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of the 119th Psalm: “We speak of heaven, but, oh! to
With which we can never compare
But what must it be to be there !" 152. In the original there is a refrain to each stanza; to the first
and second :
“Hosanna to Jesus' their theme;" to the third :
“Hosanna to Jesus our King." ,155. The 3rd and 8th stanzas are omitted. 157. The refrain to each verse, except the last, originally read :
“ Suffer the children to come unto Me," The change to "little children" was made by Mr. Curwen, and is considered by the author “a decided improvement." In its earliest, and what its author considers “best" form,
consisted of six stanzas. Only the 1st, 2nd, and 4th of these are in the text; the omitted verses, 3rd, 5th,
and 6th, are inserted below: “3 I love little children; of such is my kingdom : Their angels see my Father's face in yonder bright world;
And I will gently lead them on,
Till they shall stand before my throne; Suffer little children to come unto me. 5 Our teachers instruct us, and tell us this kind Saviour Was once, like us, a little child, and still loves children well;
They tell us we may share His love,
And hear Him saying from above,
And may we learn to serve the Lord,
And read and love His holy word ;
On sending the hymn to the Juvenile Missionary Maga-
the text; the altered one is : “And, oh, how we pity these poor deluded creatures, Who worship gods of wood and stone which they themselves have
That they may hear Thee to them say, * Suffer the children to come unto me.'"
Verse 2, line 2, reads in the original “to my bosom." 160. The 4th stanza, which in the original is printed in brackets,
THE hymns are referred to the works in which they originally
When only one source is mentioned, the hymns have been taken
The first lines of hymns that have been translated are given in the
The date inserted after a hymn marks the time when it was
C, when it occurs before the number of a hymn signifies that it is
An * is prefixed to the name of a living author.
at Cambridge, 22 February, 1805; married W. Bridges Adams,
at the Fountaint (1845) ·
of Milston, afterwards Dean of Lichfield; born at Milston
the bed of death”).
. . . . 258
phreys; born near Strabane, County Tyrone, Ireland; married
Jesus calls us o'er the tumult . . . . . .
Alexander, James Waddell, D.D., son of Professor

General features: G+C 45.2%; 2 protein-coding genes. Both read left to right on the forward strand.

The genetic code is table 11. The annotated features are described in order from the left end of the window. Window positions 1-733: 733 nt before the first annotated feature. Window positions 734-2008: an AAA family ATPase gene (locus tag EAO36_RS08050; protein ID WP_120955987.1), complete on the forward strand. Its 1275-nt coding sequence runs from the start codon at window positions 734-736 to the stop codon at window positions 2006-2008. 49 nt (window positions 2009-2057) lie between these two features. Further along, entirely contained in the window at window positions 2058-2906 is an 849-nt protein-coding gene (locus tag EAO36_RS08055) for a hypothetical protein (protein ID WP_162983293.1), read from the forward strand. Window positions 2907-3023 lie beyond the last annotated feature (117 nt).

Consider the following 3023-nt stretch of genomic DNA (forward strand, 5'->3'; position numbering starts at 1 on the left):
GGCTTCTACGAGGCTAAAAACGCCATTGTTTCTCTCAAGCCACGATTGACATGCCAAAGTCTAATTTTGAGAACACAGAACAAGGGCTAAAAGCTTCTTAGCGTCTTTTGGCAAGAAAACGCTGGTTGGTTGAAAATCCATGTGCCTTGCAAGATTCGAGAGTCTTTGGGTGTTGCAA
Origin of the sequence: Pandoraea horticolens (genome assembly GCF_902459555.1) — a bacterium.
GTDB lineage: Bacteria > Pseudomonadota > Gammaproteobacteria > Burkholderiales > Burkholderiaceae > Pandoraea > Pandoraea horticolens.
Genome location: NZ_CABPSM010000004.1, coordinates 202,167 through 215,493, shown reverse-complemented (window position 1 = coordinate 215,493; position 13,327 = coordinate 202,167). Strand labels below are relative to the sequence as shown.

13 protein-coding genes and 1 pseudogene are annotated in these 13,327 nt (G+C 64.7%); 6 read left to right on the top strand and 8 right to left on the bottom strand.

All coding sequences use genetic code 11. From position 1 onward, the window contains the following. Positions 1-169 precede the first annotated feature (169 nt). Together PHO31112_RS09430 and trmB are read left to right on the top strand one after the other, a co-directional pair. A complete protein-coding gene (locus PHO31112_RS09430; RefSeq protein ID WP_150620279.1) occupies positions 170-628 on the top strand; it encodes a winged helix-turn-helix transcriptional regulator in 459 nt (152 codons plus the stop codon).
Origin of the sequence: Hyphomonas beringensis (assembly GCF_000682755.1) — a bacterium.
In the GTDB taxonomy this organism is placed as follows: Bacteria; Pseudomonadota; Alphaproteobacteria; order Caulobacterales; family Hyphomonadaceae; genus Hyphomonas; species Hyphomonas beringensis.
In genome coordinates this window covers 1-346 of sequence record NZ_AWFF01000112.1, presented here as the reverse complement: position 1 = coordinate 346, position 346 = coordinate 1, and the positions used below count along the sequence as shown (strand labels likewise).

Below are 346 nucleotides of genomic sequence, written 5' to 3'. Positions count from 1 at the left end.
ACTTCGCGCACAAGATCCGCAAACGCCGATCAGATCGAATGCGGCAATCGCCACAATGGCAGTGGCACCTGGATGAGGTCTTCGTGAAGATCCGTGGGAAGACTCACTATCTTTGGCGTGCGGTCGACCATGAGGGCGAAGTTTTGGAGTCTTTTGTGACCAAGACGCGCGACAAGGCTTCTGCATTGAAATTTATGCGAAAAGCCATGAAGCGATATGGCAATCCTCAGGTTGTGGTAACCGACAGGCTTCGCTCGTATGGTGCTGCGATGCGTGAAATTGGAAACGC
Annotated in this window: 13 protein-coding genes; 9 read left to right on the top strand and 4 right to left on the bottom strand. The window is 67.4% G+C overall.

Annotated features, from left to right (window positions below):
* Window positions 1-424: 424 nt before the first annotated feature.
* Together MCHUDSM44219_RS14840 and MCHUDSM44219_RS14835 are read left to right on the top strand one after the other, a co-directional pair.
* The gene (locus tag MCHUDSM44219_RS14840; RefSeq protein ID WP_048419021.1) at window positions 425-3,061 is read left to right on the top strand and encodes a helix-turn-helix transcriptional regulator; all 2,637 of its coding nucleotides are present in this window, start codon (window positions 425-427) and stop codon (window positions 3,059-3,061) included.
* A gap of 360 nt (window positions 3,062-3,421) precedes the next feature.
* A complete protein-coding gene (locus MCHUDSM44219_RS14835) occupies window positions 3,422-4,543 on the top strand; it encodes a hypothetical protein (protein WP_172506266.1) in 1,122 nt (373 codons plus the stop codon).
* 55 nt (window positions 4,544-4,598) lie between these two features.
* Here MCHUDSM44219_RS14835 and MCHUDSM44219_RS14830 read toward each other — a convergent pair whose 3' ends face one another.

Archibald Alexander, D.D.; born at Hopewell, Louisa County,
New York; died at Sweetsprings, Virginia, 31 July, 1859.
O Haupt voll Blut und Wunden (GERHARDI]." **
Alexander, merchant in Leith; born at Leith, 24 August, 1808 ;
Aston Sandford, Bucks.; born in London, 7 October, 1810;
+ Come, ye thankful people, come (1844) ........ 43
leydale, Yorkshire, 24 June, 1734; became one of Lady Hunting.
Batty and others, and in his Christian Songs.
* See SHIRLEY.
Ambrose, son of the Prefect of Gaul; born in Gaul (probably at
Treves) about 340; studied for the bar; was made Consular Pre. fect of Liguria, residing in Milan, where the people insisted on his being their Bishop (374); died at Milan, 3 April, 397. Many hymns have been attributed to him, but not more than twelve of them with any certainty, and the first of those below is
doubtful. o Jesus, Lord of light and grace [CHANDLER] ...... 401
Splendor Paternæ gloriæ. Anatolius, became Patriarch of Constantinople, 449; died about
458. It is uncertain if he is the author of 443. Fierce was the wild billow [Neale]. ......... 331
ζοφεράς τρικυμίας The day is past and over [NEALE]. .......... 443
την ημέραν διελθών Angelus Silesius. [See Scheffler.] Thee will I love, my strength, my tower ........ 448 Anstice, Joseph, M.A., son of William Anstice, of Madeley Wood, Shropshire; born in 1808; Professor of Classical Literature at King's College, London; died at Torquay, 29 February, 1836. His hymns, “which were all dictated to his wife during the last few weeks of his life,” were privately printed by her in 1836, and twenty-seven of them appeared in The Child's Christian
Year (1841). In all things like Thy brethren, Thou ......... 12 Lord of the harvest, once again . . . . . . . . . . . 160 O Lord, how happy should we be . . . . . . . . . . . 406 *Astley, Charles Tamberlane, son of John William
Astley, of Dukinfield; born at Cwmllecoediog, near Mallwyd, North Wales, 12 May, 1825; Rector of Brusted, Sevenoaks, Kent.
His hymns appeared in Songs in the Night (1860). O Lord, I look to Thee (1858)* . ........... 407 Auber, Harriet, daughter of James Auber; born at Hackney,
London, 4 October, 1773; died at Hoddesdon, Hertfordshire, 22 January, 1862.** Her hymns appeared in The Spirit of the Psalms (1829), a work prepared by her, and which was for the most part original.
*“ Written at Pisa, during illness, about December, 1858."-C.T. A. ** There is some uncertainty about the place of birth: her grand. nephew heard “she was baptised at the French Protestant Church (now pulled down) near the Royal Exchange.”
+ Jesus, the very thonght of Thee (CASWALL] ...... 134
Jesu dulcis memoria.
Jesu dulcedo cordium.
Salce Caput cruentatun.
heaven. The translations are by Dr. NBALB.
Hic breve cititur.
ear dear country . . .
Jerusalem the glorious be švón incintai
Berridge, John, son of a wealthy farmer; born at Kingston,
Nottinghamshire, 1 March, 1716; became Vicar of Everton,
Bethune, of Dingwall, Scotland; born in New York, 18 March,
his hymns appeared in Lays of Love and Faith (1847).
Non, ce n'est pas mourir [Cæsar Malin)."
* Sung at his funeral.